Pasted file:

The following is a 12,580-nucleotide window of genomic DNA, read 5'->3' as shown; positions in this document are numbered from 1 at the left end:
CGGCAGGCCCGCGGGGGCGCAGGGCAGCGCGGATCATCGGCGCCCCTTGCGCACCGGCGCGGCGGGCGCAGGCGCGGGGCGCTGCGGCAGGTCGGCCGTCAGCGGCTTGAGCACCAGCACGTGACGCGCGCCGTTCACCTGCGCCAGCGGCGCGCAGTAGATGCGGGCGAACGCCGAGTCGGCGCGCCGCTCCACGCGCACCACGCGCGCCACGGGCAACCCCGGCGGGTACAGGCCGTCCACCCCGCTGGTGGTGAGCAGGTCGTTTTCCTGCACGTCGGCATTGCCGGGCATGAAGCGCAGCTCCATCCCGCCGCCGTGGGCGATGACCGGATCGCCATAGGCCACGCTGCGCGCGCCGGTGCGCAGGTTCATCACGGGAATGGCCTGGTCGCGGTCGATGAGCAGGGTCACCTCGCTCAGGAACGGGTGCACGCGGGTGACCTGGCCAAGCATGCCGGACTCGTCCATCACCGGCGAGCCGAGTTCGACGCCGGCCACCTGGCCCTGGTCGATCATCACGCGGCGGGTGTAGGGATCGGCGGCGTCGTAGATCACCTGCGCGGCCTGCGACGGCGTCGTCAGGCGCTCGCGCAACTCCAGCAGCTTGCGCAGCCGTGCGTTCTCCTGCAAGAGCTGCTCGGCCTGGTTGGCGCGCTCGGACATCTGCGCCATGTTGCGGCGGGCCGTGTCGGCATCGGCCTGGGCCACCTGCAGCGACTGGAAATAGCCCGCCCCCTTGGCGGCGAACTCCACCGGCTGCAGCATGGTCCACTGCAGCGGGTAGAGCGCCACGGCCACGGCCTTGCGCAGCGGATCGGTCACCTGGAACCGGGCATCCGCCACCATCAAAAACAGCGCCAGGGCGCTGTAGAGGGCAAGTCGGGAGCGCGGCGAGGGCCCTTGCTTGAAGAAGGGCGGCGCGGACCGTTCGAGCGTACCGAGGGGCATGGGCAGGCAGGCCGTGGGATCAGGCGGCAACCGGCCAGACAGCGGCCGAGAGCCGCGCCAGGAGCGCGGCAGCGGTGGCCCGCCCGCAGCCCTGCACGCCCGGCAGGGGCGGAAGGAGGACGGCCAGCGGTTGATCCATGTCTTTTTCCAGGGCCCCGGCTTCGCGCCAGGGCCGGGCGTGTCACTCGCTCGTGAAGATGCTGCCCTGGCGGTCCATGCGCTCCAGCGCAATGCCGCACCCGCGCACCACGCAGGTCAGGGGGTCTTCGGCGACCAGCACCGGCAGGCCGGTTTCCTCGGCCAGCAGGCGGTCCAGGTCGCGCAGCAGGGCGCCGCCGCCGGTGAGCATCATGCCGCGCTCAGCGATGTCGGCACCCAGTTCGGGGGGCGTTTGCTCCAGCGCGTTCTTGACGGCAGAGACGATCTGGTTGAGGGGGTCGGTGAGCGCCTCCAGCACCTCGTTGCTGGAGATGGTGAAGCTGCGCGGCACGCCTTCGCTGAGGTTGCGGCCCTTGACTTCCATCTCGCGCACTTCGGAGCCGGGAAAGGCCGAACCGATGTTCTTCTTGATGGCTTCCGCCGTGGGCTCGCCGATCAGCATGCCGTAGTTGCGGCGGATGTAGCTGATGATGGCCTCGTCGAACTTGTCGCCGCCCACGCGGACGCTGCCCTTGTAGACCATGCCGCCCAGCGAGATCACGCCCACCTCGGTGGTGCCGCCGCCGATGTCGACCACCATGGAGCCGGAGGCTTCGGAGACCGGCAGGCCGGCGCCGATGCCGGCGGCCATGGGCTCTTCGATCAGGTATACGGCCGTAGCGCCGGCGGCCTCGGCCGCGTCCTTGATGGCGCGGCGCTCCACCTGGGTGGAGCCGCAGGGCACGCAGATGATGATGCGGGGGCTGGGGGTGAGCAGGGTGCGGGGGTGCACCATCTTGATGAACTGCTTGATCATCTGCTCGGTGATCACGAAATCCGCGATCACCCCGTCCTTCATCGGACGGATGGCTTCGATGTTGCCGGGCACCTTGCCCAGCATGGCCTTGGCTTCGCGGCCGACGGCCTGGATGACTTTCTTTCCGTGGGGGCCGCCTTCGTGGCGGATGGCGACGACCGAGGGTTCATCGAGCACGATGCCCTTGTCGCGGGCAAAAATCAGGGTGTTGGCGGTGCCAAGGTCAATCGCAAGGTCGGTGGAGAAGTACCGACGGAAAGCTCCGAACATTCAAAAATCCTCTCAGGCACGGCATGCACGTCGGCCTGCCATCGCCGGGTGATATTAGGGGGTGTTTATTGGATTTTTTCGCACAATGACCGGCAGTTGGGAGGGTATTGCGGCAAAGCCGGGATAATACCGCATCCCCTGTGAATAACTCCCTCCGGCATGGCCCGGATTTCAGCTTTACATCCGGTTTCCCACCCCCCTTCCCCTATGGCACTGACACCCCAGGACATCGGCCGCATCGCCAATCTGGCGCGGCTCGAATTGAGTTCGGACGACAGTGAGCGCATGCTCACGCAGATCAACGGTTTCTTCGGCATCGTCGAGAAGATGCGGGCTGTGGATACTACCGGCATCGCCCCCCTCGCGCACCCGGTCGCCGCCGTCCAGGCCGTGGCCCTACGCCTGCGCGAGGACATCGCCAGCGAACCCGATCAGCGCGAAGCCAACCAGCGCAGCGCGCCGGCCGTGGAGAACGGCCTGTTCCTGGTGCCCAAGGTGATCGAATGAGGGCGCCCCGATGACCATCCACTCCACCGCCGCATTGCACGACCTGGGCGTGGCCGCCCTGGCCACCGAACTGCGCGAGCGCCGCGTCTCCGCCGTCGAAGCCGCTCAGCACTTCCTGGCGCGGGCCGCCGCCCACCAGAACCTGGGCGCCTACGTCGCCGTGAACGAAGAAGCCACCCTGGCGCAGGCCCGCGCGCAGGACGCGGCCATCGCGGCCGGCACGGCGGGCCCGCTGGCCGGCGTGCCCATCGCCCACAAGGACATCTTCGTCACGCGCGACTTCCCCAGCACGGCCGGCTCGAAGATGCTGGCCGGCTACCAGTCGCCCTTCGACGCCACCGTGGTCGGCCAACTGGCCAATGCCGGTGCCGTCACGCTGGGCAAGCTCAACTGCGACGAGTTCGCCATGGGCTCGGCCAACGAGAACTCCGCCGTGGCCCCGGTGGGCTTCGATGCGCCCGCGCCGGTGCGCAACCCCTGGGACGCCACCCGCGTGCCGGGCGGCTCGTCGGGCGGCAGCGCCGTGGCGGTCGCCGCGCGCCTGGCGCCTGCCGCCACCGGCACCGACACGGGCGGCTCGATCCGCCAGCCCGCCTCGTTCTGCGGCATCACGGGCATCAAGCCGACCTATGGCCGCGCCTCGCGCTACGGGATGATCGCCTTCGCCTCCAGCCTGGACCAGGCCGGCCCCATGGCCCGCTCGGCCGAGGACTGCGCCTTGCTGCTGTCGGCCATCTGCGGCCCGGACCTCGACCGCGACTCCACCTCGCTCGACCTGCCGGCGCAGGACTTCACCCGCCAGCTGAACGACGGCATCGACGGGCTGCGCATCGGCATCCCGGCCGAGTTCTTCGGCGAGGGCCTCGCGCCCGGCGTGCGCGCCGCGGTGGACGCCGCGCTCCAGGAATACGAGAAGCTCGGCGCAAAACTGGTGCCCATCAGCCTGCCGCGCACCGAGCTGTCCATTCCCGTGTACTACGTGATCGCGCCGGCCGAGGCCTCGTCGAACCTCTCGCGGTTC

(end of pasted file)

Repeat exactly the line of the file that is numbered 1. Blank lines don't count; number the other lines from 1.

The following is a 12,580-nucleotide window of genomic DNA, read 5'->3' as shown; positions in this document are numbered from 1 at the left end: